Zoom Academy Webinar: Moving Math from the Classroom to the Living Room

Patrick Vennebush, Chief Learning Officer

In this recorded session from the Zoom Academy, Bridges educators Kimberly Kelly and Mary Duden shared strategies, activities, and technologies for engaging elementary students in synchronous learning. The Bridges in Mathematics curriculum was designed for hands-on learning and student discourse. Moving that approach online required creative use of technology, modified materials, and professional development.

With over 2,000 attendees at the July 30, 2020 webinar, we were unable to answer all of the questions in the Q&A and chat. Below, we’ve compiled the most common questions along with our answers.

Q: During online learning, what games did students play in breakout rooms?

A:  At Math Learning Center’s  Math at Home site, we offer many Family Games. Those games are variations on math games that appear in our curriculum, Bridges in Mathematics, that have been adapted for home use. Mary works in a district that has adopted Bridges, and she used the games from the curriculum. Recently, digital versions of many of the games were released for student use at home; Bridges educators can access those games and share links with students from the Bridges Educator Site (login required).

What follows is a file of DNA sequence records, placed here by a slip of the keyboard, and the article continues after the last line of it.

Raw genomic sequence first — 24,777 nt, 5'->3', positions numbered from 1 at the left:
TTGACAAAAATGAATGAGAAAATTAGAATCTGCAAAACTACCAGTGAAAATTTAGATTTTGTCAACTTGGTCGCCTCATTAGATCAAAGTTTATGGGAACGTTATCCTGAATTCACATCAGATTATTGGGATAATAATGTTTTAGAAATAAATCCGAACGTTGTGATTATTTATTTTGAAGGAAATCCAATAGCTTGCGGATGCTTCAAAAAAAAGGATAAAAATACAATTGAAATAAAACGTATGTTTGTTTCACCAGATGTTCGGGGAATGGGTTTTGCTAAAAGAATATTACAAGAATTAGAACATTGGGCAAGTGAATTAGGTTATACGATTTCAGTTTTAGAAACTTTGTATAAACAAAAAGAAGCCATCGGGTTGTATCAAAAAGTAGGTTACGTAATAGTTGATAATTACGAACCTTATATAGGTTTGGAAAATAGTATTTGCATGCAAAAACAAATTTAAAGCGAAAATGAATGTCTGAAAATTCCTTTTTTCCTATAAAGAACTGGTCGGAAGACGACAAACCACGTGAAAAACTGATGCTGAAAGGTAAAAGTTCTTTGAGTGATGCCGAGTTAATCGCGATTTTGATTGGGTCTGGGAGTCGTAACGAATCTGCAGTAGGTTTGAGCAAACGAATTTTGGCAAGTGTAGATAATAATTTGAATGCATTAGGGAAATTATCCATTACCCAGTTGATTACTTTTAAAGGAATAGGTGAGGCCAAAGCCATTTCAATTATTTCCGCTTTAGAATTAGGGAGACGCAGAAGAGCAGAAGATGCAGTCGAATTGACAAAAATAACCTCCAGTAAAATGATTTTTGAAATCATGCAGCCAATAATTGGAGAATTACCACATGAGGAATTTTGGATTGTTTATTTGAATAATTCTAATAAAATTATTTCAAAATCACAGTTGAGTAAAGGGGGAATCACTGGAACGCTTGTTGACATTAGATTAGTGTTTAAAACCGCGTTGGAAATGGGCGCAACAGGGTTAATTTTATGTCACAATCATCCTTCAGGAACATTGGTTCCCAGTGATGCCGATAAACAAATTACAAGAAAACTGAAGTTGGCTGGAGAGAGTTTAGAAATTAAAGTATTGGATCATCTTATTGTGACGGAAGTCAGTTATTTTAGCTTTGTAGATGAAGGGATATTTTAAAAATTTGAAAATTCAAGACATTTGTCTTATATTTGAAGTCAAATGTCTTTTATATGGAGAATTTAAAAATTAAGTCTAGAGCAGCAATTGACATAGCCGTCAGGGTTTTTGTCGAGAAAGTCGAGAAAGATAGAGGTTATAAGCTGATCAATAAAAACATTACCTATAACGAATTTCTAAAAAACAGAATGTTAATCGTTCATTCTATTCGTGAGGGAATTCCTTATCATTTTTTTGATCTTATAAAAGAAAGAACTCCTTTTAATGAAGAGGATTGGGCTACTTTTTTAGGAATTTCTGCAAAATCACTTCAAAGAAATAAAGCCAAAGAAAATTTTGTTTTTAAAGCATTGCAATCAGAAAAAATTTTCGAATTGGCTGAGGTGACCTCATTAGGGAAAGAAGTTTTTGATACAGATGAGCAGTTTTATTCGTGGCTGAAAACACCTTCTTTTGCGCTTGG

Q: How do you supervise the breakout rooms?

A:  Depending on the online communications app that you’re using, it should be possible for the host to visit the breakout rooms. As with classroom groups, visiting each group is the best way to ensure students are on-task. In addition, many teachers meet with a subset of their students instead of the entire class at the same time. This makes it possible to organize a manageable number of breakout rooms.